Starting your own flowers and vegetables at home from seeds lets you have many varieties you might not find otherwise at stores, can save you money, and is fun. If you are thinking of starting more than a few packs of seedlings, or already did last year and ran out of room to grow them on prior to planting outside, you may want to think about buying or making a home greenhouse.
First, ask if you need a small greenhouse or some other structure? What are you intending to grow? If you are starting seedlings indoors under lights, perhaps all you need is a coldframe instead to harden them off before planting out. If growing vegetables, perhaps you'll just need some low plastic tunnels over the rows. Yet most gardeners, if starting more than a few flats of seedlings, will find a home greenhouse useful, fun, and a welcome setting in early spring.
Home greenhouses come in all sizes, starting with small pop-up tents just for spring use (although I've seen them last fine in central and southern New England year round). These can be about 4 to 6 feet wide by 6 to 8 feet long, and about 6 feet or so high. For just a couple hundred dollars you'll be in business growing in an hour or so. Other greenhouses you leave up year round, especially in colder climates. A bit more sturdy and long lasting are those covered with plastic film. Larger greenhouses, similar to those used by growers, have a small fan inflating another layer of plastic on the outside. This creates an air space between layers for extra insulation. Such air-inflated houses usually are more than a home grower wants or needs, and harder to construct, with recovering needed every 3 to 4 years.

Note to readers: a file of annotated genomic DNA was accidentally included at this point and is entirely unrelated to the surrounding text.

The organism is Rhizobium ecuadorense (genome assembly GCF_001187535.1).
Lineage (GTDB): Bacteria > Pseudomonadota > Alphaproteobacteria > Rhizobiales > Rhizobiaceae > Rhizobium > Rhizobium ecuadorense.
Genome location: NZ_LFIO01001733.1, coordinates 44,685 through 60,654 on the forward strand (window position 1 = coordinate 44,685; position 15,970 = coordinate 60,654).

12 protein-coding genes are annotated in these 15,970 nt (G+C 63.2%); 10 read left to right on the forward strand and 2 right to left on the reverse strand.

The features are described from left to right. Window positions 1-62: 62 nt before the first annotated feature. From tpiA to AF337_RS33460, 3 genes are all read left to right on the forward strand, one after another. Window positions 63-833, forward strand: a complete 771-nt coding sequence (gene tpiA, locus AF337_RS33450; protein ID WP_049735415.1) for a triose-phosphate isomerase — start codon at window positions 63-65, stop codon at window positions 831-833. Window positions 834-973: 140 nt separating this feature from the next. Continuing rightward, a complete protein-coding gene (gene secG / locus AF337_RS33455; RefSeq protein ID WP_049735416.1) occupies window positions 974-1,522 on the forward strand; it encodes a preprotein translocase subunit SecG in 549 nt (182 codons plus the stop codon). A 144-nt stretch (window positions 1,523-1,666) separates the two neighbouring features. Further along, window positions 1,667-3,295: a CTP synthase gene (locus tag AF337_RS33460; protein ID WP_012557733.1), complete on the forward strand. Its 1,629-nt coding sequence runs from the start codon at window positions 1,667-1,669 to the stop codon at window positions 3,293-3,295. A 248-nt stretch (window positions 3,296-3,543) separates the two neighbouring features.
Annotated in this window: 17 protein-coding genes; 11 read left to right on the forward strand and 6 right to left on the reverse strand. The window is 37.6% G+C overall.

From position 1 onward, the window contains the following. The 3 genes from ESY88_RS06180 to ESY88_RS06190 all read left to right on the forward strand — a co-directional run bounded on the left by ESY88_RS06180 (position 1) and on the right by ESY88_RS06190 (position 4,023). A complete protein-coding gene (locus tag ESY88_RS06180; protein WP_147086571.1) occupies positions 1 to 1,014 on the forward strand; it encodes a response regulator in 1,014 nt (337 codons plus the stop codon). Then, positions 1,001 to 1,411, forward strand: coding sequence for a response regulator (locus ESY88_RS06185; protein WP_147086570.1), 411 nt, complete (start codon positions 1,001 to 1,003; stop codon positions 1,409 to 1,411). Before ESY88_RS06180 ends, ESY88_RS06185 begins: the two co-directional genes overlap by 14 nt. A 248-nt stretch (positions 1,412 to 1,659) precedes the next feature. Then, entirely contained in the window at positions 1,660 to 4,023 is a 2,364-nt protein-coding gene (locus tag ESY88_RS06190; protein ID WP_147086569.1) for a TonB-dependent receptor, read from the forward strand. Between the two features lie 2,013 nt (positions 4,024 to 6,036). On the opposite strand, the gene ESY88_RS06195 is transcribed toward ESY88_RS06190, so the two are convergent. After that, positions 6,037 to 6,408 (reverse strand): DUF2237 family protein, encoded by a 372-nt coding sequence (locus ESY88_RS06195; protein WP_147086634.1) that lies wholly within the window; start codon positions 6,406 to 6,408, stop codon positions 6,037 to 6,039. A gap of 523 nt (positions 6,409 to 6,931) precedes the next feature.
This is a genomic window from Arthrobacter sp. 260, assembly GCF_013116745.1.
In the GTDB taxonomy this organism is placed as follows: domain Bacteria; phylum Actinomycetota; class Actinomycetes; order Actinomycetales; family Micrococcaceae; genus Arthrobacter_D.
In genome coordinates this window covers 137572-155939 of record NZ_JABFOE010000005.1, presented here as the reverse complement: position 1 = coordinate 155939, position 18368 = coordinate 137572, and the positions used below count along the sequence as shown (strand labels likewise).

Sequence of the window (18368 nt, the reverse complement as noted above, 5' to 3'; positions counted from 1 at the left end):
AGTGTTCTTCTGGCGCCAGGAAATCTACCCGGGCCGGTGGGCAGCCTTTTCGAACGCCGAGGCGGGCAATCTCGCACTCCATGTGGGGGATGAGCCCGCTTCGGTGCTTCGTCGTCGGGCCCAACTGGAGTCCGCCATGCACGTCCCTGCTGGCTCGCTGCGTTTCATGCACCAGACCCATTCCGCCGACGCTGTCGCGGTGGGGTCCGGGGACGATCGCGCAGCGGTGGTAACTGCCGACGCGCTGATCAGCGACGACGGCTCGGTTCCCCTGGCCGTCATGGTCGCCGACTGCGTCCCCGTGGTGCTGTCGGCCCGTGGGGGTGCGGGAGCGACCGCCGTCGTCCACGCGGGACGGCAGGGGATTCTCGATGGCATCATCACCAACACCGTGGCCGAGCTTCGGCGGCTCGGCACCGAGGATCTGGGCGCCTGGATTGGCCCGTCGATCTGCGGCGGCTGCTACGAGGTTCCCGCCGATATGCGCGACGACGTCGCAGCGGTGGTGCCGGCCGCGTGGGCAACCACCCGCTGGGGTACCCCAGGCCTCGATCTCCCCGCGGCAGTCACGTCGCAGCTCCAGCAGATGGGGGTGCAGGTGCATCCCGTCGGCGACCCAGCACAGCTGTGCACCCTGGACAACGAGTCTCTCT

I prefer, and have, a small greenhouse made of a polycarbonate solid material. Unless just growing during April and May, you may want to get one that is "twin wall", having two layers with an air space between. In cross section they look like honeycomb. Even better for insulation, but more money, are the triple wall glazings (the word for greenhouse coverings).